Viewing cable 05MUSCAT209
Title: CAMEL RACING, FROM TOP DOWN TO BOTTOM UP

IdentifierCreatedReleasedClassificationOrigin
05MUSCAT2092005-02-08 04:32:00 2011-08-30 01:44:00 UNCLASSIFIED Embassy Muscat
This record is a partial extract of the original cable. The full text of the original cable is not available.
UNCLAS E F T O SECTION 01 OF 02 MUSCAT 000209 
 
SIPDIS 
 
SENSITIVE/NOFORN 
 
DEPT FOR NEA/ARPI (TROBERTS), G/TIP 
DEPT ALSO FOR DRL/IL (JDEMARIA), DRL/CRA (SCOOKE, DDOLAN 
STATE PASS USTR (JBUNTIN, WCLATANOFF) 
 
E.O. 12958: DECL: 02/07/2015 
TAGS: PHUM SCUL PGOV ELAB MU
SUBJECT: CAMEL RACING, FROM TOP DOWN TO BOTTOM UP 
 
REF: MUSCAT 00164 
 
Classified By: Ambassador Richard L. Baltimore III. 
Reason:  1.4 (d) 
 
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SUMMARY 
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¶1. (SBU/NF) During a February 3 camel race organized by 
prominent Omanis and Emiratis, the Ambassador heard directly 
from the senior royal family member heading Oman's Camel 
Federation on why abuses of camel jockeys that reportedly 
take place in the UAE are absent in Oman.  The official cited 
that fact that camel racing has remained an integral part of 
Bedouin society in Oman for both boys and girls, obviating 
the need to import jockeys from other countries.  PolOff's 
first-hand observations of the races, including conversations 
with young jockeys, supported the royal family member's 
claims.  As UAE camel owners brought their steeds but no 
jockeys, this appears to have been a rare instance where 
Omani riders were paid to take on those temporary duties.  No 
element of abuse or coercion was in any way evident.  End 
summary. 
 
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KENTUCKY DERBY, CAMEL-STYLE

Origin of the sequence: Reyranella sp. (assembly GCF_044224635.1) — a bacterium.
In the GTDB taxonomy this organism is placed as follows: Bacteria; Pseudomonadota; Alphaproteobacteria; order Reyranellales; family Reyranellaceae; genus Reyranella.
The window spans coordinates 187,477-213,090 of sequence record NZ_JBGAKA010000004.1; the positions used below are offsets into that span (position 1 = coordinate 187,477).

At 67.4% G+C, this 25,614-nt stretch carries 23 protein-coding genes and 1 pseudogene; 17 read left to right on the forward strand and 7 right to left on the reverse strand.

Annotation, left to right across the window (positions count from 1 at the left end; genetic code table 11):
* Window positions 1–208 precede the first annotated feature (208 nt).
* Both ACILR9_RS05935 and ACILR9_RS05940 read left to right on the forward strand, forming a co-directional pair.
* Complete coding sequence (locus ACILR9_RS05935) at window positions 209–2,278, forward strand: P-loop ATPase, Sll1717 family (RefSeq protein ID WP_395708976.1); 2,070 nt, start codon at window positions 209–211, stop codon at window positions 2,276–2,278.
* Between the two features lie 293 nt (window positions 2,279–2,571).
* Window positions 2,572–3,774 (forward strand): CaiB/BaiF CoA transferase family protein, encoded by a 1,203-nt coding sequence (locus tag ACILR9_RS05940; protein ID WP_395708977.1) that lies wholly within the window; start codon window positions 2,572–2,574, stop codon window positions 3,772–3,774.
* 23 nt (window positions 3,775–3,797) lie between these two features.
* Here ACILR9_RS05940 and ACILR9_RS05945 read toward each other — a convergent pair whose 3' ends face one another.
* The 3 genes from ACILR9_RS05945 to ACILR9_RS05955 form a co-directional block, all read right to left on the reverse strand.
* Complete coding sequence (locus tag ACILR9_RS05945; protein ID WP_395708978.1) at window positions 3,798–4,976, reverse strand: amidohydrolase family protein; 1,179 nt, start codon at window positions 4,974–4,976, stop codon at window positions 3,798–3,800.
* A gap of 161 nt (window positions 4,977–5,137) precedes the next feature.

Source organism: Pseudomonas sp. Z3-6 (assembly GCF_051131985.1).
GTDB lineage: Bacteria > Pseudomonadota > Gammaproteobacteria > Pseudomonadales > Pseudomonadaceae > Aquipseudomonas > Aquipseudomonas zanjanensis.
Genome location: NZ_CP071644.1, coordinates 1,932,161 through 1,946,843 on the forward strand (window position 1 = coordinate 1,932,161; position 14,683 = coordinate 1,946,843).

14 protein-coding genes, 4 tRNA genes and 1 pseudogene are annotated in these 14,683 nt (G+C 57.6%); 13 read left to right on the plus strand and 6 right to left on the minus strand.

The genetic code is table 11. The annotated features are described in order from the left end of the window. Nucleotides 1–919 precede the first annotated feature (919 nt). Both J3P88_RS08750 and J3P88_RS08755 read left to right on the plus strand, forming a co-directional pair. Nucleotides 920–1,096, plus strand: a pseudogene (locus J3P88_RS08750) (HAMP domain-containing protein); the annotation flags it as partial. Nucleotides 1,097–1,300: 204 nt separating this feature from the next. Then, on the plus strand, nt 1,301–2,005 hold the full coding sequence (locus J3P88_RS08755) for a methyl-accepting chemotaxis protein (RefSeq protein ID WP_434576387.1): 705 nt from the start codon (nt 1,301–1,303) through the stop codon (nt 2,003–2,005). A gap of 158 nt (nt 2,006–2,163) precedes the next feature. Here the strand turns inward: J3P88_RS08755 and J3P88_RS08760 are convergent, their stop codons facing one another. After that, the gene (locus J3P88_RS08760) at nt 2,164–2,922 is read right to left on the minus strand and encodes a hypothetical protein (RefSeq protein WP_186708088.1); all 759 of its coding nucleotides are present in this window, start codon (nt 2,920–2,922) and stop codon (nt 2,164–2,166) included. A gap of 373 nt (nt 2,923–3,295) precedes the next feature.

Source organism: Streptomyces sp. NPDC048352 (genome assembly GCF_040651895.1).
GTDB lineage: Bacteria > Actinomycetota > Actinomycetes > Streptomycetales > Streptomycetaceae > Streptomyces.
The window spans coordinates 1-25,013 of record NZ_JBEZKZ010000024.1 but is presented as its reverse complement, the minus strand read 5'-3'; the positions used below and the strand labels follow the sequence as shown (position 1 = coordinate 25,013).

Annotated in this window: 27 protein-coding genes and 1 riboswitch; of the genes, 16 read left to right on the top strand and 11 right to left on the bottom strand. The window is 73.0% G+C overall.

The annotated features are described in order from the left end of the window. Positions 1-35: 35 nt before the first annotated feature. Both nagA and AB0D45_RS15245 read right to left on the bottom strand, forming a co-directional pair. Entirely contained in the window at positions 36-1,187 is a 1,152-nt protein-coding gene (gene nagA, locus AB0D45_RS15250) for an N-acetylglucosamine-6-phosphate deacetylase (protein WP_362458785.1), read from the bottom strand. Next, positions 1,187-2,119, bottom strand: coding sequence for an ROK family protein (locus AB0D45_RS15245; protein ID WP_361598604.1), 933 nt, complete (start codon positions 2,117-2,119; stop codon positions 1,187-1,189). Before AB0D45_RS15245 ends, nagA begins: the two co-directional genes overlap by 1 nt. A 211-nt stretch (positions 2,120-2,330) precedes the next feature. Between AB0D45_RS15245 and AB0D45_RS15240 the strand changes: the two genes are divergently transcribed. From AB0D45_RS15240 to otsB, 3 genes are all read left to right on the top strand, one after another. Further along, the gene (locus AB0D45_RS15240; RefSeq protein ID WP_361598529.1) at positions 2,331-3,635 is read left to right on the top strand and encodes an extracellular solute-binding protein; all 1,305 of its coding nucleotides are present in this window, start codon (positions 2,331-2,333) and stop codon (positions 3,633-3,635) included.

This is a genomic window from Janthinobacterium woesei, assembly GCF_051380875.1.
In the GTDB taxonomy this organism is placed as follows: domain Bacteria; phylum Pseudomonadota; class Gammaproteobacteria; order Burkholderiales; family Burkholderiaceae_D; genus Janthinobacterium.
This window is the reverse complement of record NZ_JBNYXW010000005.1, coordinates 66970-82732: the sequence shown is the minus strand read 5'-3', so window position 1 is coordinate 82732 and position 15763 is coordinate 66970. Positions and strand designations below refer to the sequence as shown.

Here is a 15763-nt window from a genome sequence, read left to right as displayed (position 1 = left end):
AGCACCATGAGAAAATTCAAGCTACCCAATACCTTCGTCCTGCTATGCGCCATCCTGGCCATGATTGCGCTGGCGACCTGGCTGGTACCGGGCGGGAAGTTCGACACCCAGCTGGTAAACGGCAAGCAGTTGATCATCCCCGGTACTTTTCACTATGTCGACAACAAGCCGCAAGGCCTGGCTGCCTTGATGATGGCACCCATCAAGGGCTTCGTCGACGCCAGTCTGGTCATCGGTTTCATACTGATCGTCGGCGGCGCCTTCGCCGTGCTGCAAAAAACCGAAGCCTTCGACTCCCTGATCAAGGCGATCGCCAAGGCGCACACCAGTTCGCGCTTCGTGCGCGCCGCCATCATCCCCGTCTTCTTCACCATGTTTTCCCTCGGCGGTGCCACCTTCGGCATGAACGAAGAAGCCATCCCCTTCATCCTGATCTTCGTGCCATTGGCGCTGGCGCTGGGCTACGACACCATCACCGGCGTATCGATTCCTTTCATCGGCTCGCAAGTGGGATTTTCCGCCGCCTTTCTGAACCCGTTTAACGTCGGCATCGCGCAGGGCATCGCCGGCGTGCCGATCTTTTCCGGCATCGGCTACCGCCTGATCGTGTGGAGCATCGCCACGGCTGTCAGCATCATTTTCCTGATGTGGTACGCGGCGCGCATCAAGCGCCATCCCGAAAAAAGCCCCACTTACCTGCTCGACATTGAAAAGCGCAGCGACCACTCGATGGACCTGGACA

--------------------------- 
 
¶2. (SBU/NF)  On February 3, the Ambassador and PolOff 
attended a regional camel race in Oman's Dakhiliyah region 
that was the brainchild of UAE President Sheikh Khalifa bin 
Zayed al-Nahyan and presided over by Yahya bin Mahfoudh 
al-Mantheri, president of Oman's State Council.  The festive 
race was held on the sprawling desert estate of host His 
Highness Sayyid Asa'ad bin Tariq al-Said, a first cousin of 
the Sultan and president of the Oman Equestrian and Camel 
Federation.  Unlike the modest Bedouin races in local 
communities (reftel), the regional race at al-Bashair brought 
together racing enthusiasts and elites from as far afield as 
Salalah and the United Arab Emirates.  In what might be 
described as the "Kentucky Derby" of Omani camel racing, 
invitees included government dignitaries, wealthy 
expatriates, a few diplomats, and local Bedouin tribes. 
 
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SAYYID ASA'AD DENIES ABUSES IN OMAN 
----------------------------------- 
 
¶3. (SBU/NF) One of the few diplomats invited, the Ambassador 
had the opportunity both during the races and in a subsequent 
tour of the estate to discuss camel racing with Sayyid